Mission Statement - De-Spinning the Pro-Taser Propaganda

Yeah right, 'Excited Delirium' my ass...

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The primary purpose of this blog is to provide an outlet for my observations and analysis about tasers, taser "associated" deaths, and the behaviour exhibited by the management, employees and minions of Taser International. In general, everything is linked back to external sources, often via previous posts on the same topic, so that readers can fact-check to their heart's content. This blog was started in late-2007 when Canadians were enraged by the taser death of Robert Dziekanski and four others in a short three month period. The cocky attitude exhibited by the Taser International spokespuppet, and his preposterous proposal that Mr. Dziekanski coincidentally died of "excited delirium" at the time of his taser-death, led me to choose the blog name I did and provides my motivation. I have zero financial ties to this issue.

Friday, April 4, 2008

The view from New Zealand

Barry Wilson is president, and Ian McIntosh an executive member, of the Auckland Council for Civil Liberties. Both are barristers. What follows are some nice extracts from their article of Friday April 04, 2008. [LINK]


The Taser stun gun is a dangerous weapon that can maim or kill. ... It has the capacity to inflict immense pain and suffering. ...

...[T]he introduction of the Taser is likely to have a negative impact on front-line police officers, on the image of the police in the eyes of the public and on New Zealand's international reputation as a champion of human rights. ...

Police [mis]use of the Taser during the trial does not inspire confidence that the stun guns would be used responsibly or in accordance with regulatory guidelines if they were to be permanently introduced. ...

Police officers can be prosecuted in cases where they use excessive force against citizens. Any officer who uses a Taser in breach of such guidelines, i.e. to induce compliance with an unco-operative but otherwise non-aggressive person, would be obliged to accept the consequences in law in the same way [if only] as an ordinary citizen is liable for prosecution. Officers could also be the target of private prosecutions, civil lawsuits and complaints to the Police Complaints Authority. ...

In November 2007, the United Nations Committee against Torture stated "the use of the Taser ex 26 [X26?] weapons provoking extreme pain constituted a form of torture, and in certain cases it could also cause death, as shown by several reliable studies and by certain cases that happened after practical use". New Zealand of course is a signatory to the UN Convention against Torture.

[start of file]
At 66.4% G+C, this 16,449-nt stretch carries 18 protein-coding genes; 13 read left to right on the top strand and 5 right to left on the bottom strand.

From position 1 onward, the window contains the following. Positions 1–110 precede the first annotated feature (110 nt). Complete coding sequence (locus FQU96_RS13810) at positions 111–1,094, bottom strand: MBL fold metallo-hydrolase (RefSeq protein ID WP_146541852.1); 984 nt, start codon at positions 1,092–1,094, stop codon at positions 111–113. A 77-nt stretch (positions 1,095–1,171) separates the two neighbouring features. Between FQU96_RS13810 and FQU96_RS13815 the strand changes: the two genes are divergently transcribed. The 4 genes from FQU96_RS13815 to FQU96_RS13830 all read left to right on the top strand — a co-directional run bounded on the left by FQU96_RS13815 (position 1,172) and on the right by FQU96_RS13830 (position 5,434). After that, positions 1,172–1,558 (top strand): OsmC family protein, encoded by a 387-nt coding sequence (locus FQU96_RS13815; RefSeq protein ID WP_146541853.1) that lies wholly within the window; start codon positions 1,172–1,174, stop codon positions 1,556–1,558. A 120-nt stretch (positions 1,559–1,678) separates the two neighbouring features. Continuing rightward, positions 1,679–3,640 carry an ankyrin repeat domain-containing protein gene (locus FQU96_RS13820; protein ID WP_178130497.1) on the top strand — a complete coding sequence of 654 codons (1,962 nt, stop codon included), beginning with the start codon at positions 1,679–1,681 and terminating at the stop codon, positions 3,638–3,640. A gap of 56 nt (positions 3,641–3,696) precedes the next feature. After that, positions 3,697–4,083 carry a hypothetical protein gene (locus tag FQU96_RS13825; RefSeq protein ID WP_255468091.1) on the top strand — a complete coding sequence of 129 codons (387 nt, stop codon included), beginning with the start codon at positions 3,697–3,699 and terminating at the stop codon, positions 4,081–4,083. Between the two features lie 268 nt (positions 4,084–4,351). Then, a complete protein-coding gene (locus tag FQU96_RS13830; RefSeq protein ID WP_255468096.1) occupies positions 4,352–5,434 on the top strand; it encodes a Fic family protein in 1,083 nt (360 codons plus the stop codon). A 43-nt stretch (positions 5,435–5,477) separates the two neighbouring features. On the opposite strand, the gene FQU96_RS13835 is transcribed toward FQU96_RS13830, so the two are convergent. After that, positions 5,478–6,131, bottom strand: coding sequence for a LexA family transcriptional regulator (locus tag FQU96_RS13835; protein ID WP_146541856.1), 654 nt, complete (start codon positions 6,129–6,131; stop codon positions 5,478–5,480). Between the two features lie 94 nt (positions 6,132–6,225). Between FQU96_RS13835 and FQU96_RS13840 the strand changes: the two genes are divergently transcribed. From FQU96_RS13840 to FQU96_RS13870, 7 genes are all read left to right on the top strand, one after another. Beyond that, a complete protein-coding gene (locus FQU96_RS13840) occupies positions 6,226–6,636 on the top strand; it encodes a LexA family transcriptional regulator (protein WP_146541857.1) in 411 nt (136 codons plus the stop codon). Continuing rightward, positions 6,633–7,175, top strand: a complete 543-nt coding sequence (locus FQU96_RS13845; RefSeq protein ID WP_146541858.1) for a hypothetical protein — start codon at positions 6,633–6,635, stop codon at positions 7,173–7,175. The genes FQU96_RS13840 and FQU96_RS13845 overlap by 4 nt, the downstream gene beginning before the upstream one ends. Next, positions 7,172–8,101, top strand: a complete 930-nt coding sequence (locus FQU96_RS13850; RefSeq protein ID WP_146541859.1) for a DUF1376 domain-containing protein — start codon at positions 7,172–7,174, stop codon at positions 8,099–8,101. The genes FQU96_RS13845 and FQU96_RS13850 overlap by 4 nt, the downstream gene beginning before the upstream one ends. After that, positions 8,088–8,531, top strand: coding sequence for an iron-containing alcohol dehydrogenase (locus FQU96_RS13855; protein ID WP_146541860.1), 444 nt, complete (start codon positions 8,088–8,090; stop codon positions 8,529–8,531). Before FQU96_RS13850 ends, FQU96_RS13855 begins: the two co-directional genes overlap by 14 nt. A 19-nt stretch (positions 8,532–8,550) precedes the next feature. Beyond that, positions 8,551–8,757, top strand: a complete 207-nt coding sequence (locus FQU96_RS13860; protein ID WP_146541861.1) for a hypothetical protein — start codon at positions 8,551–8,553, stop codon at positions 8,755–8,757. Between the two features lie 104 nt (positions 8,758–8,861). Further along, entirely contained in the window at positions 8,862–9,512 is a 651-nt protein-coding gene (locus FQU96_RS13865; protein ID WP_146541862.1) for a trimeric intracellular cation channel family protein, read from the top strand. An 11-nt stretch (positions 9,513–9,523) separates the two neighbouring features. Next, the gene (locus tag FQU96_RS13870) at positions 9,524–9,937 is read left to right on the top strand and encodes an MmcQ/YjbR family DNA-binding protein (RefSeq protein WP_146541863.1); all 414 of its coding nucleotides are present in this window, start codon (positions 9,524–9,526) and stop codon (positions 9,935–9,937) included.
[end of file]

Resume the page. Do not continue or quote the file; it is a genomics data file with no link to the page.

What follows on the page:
Moreover, the UN code of conduct for law enforcement officials precludes officials from inflicting, instigating or tolerating any act of torture or cruel, inhuman or degrading treatment or punishment.

The repugnance of the state supporting the use of torture is reflected in comments by New Zealand's acknowledged greatest jurist, Sir Robin Cooke, who noted in one case, "I do not think that literal compulsion, by torture, for instance, would be within the lawful powers of Parliament. Some common law rights presumably lie so deep that even Parliament would not override them."

Thus, introducing the Taser is likely to expose the Government to justifiable accusations that it has breached our obligations under international law and the Bill of Rights.

Conclusion New Zealand is not a police state. The Commissioner of Police is entirely unsuitable as a decision maker on the introduction of Tasers. For the decision to have validity, it should be made in Parliament by a free vote on a law change, after a public inquiry.

The dangerous consequences of introducing the Taser raise huge doubts as to whether the Government should even be considering allowing police to be armed with the weapon.


Compare the elegant prose of Sir Robin Cooke ("I do not think that literal compulsion, by torture, for instance, would be within the lawful powers of Parliament. Some common law rights presumably lie so deep that even Parliament would not override them.") to the mindless 'law-and-order' drivel originating from the taser spokespuppets.

The point being quoted here is basically the same one I've been making:

Lawful 'Force' is NOT a verb.


PS: For Taser's Non-PR and/or Less-than-Legal department, here ya go:

Auckland Council for Civil Liberties
PO Box 6582, Wellesley Street , Auckland
Phone: + 64 (9) 376-9670

Knock yourself out. Don't forget the time zone.

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